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Publication numberUS2841584 A
Publication typeGrant
Publication dateJul 1, 1958
Filing dateDec 14, 1954
Priority dateDec 14, 1954
Publication numberUS 2841584 A, US 2841584A, US-A-2841584, US2841584 A, US2841584A
InventorsWilliam T Hunter
Original AssigneeSterling Drug Inc
Export CitationBiBTeX, EndNote, RefMan
External Links: USPTO, USPTO Assignment, Espacenet
Hexahydropyridazine, derivatives thereof, and process
US 2841584 A
Abstract  available in
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Claims  available in
Description  (OCR text may contain errors)

HEXAHYDROPYRIDAZINE, DERIVATIVES THEREOF, AND PROCESS William T. Hunter, Minneapolis, Minn., assignor to Sterling Drug Inc., New York, N. Y., a corporation of Delaware No Drawing. Application December-14, 1954 Serial No. 475,279

11 Claims. (Cl. 260-250) This invention relates to compounds having the formula wherein R and R represent hydrogen atoms or carbolower-alkoxy groups. In these compounds, where R or R is hydrogen, the nitrogen atom linked thereto is basic and forms acid-addition salts. Where R and R is a carbo- V lower-alkoxy group the nitrogen atom is not basic and forms no acid-addition salts. Thus, the invention also relates to acid-addition salts of the compounds of Formula I wherein at least one of R and R! is hydrogen. The invention also relates to processes for the preparation of these new compounds.

The compound of the above Formula I where R and R are both hydrogen is hexahydropyridazine. Hexahydropyridazinc and its acid-addition salts are amebacides. The testing procedure which was used for determining ambacidal activity is described by Dennis, Berberian and Hansen, Amer. J. Trop. Med., 29, 683 (1949). The other compounds within the scope of the above Formula I wherein one or both of R and R are carbo-loweralkoxy groups are useful as starting materials in the preparation of hexahydropyridazine, said preparation being effected by hydrolysis and decarboxylation reactions as described below.

The compounds of the invention are prepared by the chemical transformations outlined on the following flowsheet.

CH1 CH1 2 CH N-COOR' CH NCOR" (can) I I] H CH NGO0R" CE /NCOOR CHz CH2 II III Dialkyl azo- 1,2-Dicarboa1koxydicarboxylate 1,2,3,6-tetrahydr0- pyridazine CH2 CH2 OH; NCOOR 1120 CH: N-OOOR 11 0 I l QH: N-GOOR" (-0 0:) CE: N-H (-0 02) CH2 CH2 IV 1,2-Diei1rboalkoxyl-Carboalkoxyhexahydropyridaziue hexahydropyndazine (13H: lTL-H Cg: /NH

vC Hi Hexaliydropyridazine United States Patent ice Butadiene is reacted with a dialkyl azodicarboxylate (II) according to the Diels-Alder reaction to give a 1,2- di (carbo-loWer-alkoxy) 1,2,3,6 tetrahydropyridazine (III). The latter is catalytically hydrogenated to produce a 1,2-di-(carbo-lowenalkoxy)hexahydropyridazine (IV). 'Any catalyst adapted to the hydrogenation of ethylenic double bonds can be used, including palladium, nickel and platinum catalysts. The carboalkoxy groups of compound IV can be removed selectively by hydrolysis and decarboxylation in the presence of a strong base, preferably also in the presence of an organic solvent inert to basic reagents, such as lower-alkanols, loweraliphatic ketones, dioxane and the like; ethyl alcohol is a preferred solvent. The preferred strong bases are the alkali metal hydroxides such as sodium hydroxide and potassium hydroxide. The reaction proceeds stepwise, one carboalkoxy group being hydrolyzed and decarboxylated to a considerable extentbefore the second carboalkoxy group is attacked. Accordingly, the intermediate mono-carboalkoxy-hexahydropyridazine (V) can be iso-- lated if the hydrolysis mixture is heated for a limited time, or a limited amount of base is used. The optimum conditions for formation of V can best be determined by. measuring the amount of alkali metal carbonate which precipitates from the reaction mixture and determining the point at which one molar equivalent of alkali metal ture in aqueous acid. The remaining V and VI can be separated making the aqueous acid solution basic and extracting with an organic solvent. The V is extracted but the VI, which is highly water-soluble, is not.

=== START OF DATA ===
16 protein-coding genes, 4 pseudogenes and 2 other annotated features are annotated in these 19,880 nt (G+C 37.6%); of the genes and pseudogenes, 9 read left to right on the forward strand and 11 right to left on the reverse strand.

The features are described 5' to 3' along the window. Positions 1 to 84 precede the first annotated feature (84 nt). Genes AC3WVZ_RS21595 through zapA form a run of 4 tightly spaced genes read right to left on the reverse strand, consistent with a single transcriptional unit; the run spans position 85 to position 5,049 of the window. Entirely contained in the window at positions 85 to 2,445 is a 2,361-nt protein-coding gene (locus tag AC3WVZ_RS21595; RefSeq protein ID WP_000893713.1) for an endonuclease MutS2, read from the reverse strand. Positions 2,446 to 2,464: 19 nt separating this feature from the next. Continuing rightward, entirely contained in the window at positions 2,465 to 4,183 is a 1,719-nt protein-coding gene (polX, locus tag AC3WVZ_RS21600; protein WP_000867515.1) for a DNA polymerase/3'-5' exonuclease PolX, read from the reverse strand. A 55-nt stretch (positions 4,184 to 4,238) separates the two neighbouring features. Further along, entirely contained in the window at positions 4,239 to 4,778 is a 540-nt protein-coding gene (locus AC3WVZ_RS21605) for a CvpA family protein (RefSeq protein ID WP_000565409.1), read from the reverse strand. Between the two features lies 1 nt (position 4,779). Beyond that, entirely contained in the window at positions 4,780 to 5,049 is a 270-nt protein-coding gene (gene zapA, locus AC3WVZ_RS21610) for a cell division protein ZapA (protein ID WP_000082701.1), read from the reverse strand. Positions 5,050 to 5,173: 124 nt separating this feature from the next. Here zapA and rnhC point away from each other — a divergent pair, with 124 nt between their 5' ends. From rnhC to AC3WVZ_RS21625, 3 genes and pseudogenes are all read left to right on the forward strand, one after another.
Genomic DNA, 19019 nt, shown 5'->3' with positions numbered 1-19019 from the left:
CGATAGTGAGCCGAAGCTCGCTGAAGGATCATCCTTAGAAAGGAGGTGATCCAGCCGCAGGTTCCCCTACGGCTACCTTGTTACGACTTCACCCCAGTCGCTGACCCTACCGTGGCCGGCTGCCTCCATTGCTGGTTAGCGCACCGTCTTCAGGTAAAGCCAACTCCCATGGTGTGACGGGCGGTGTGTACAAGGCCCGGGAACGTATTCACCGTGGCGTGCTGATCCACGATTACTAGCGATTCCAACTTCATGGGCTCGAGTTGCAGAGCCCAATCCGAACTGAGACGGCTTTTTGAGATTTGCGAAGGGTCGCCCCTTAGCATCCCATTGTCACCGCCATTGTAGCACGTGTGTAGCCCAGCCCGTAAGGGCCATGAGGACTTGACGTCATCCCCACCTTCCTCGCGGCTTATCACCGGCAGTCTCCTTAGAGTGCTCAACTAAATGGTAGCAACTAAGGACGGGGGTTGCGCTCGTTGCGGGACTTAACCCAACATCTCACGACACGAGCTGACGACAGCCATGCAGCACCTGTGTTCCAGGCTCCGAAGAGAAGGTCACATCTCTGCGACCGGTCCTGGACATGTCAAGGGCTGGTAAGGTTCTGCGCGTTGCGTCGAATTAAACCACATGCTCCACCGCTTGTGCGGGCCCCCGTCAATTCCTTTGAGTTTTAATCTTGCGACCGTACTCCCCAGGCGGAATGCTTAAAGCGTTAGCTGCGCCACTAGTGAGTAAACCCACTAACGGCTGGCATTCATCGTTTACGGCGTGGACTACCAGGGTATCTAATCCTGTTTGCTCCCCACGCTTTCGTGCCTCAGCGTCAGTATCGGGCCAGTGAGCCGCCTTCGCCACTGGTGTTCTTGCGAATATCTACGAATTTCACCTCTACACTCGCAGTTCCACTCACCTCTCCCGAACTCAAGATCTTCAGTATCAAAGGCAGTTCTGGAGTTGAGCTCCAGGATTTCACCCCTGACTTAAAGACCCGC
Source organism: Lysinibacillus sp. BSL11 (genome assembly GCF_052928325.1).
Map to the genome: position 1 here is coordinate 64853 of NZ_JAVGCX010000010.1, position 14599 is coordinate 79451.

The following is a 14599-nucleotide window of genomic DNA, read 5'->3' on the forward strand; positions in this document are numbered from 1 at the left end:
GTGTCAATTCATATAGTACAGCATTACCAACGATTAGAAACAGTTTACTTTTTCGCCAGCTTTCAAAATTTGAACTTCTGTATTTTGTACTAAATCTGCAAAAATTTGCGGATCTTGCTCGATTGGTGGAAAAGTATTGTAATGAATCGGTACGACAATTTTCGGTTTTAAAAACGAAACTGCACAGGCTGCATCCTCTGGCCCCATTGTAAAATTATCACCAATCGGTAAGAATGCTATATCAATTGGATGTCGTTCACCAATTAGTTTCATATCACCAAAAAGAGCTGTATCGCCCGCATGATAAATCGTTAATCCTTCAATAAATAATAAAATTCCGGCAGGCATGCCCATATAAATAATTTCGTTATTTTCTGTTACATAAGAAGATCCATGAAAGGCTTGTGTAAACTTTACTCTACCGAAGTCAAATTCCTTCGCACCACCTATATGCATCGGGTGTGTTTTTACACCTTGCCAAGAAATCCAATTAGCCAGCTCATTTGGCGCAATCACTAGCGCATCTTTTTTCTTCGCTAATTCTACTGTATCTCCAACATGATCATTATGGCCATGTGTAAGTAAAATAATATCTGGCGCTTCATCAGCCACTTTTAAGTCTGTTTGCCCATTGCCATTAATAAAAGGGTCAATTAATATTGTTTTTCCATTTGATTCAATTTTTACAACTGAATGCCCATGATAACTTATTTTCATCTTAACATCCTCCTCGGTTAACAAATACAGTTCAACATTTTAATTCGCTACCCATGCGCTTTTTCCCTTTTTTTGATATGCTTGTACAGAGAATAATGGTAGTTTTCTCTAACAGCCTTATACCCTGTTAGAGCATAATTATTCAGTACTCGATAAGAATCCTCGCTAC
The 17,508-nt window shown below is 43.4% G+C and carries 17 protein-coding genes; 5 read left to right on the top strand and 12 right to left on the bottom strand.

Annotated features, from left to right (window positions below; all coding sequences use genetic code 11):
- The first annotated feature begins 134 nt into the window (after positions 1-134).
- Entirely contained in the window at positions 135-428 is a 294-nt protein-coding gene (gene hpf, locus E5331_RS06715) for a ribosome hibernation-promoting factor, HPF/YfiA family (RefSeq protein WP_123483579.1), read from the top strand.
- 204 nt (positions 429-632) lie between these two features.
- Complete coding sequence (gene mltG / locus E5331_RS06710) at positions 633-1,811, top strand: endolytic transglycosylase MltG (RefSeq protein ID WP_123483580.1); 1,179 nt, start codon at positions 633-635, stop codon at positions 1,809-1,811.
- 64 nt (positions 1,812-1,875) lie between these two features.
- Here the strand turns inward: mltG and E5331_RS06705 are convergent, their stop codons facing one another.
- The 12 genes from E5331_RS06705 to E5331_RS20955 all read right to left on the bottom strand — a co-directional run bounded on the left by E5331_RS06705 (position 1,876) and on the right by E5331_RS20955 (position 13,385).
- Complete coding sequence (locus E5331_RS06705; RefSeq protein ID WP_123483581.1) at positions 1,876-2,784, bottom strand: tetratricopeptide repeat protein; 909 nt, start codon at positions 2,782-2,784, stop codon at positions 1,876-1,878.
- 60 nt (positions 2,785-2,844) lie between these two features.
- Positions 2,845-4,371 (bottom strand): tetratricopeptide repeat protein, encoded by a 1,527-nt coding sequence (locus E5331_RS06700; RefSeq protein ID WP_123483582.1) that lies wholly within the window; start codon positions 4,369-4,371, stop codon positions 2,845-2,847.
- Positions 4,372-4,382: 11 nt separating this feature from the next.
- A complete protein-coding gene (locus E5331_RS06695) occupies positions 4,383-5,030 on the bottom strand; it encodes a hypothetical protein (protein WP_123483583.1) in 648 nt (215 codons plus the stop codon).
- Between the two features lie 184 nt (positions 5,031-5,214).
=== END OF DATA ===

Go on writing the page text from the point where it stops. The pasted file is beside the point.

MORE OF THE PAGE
Hydrolysis and decarboxylation of IV can also be effected by heating with an aqueous mineral acid, e. g., hydrochloric, sulfuric or phosphoric acids.

Hexahydropyridazine (V1) is formed by exhaustive hydrolysis and decarboxylation of compounds IV or V. In the case of basic hydrolysis the degree of completion of the reaction can be determined by measuring the amount of alkali metal carbonate precipitated from the reaction mixture. In the above Formulas II-V, inclusive, the groups R and R represent lower-alkyl groups, which can be the same or different, having from one to about six carbon atoms, thus including such groups as methyl, ethyl, propyl, isopropyl, butyl, isobutyl, secondary-butyl, tertiary-butyl, pentyl, isopentyl, hexyl, isohexyl. and the like. The compounds of Formulas V and VI can'be ob tained and utilized in the form of acid-addition salts and these salts are within the purview of the invention. The acids which can be used to prepare acid-addition salts are preferably those with produce when combined with the free base, salts whose anions are relatively innocuous to animal organisms in therapeutic doses of the salts, so that the beneficial physiological properties inherent in the free base are not vitiated by side effects ascribable to the :anions. Appropriate acid-addition salts are those derived from mineral acids such as hydrochloric acid, hydro brornic acid, hydriodic acid, nitric acid, phosphoric'acid.

and sulfuric acid; and organic acids such as acetic acid, citric acid, tartaric acid, lactic' acid, and the like, giving the hydrochloride, hydrobromide, hydriodide, nitrate,. phosphate or acid phosphate, sulfate or bisulfate, acetate,j;

citrate or acid citrate, tartrate or bitartrate, and lactate salts, respectively. Hexahydropyridazine, having two basic nitrogen atoms can react with either one or two moles of acid to form either monoor di-acid-addition salts, depending upon the amount and concentration of acid present and the conditions under which salt-formation is effected.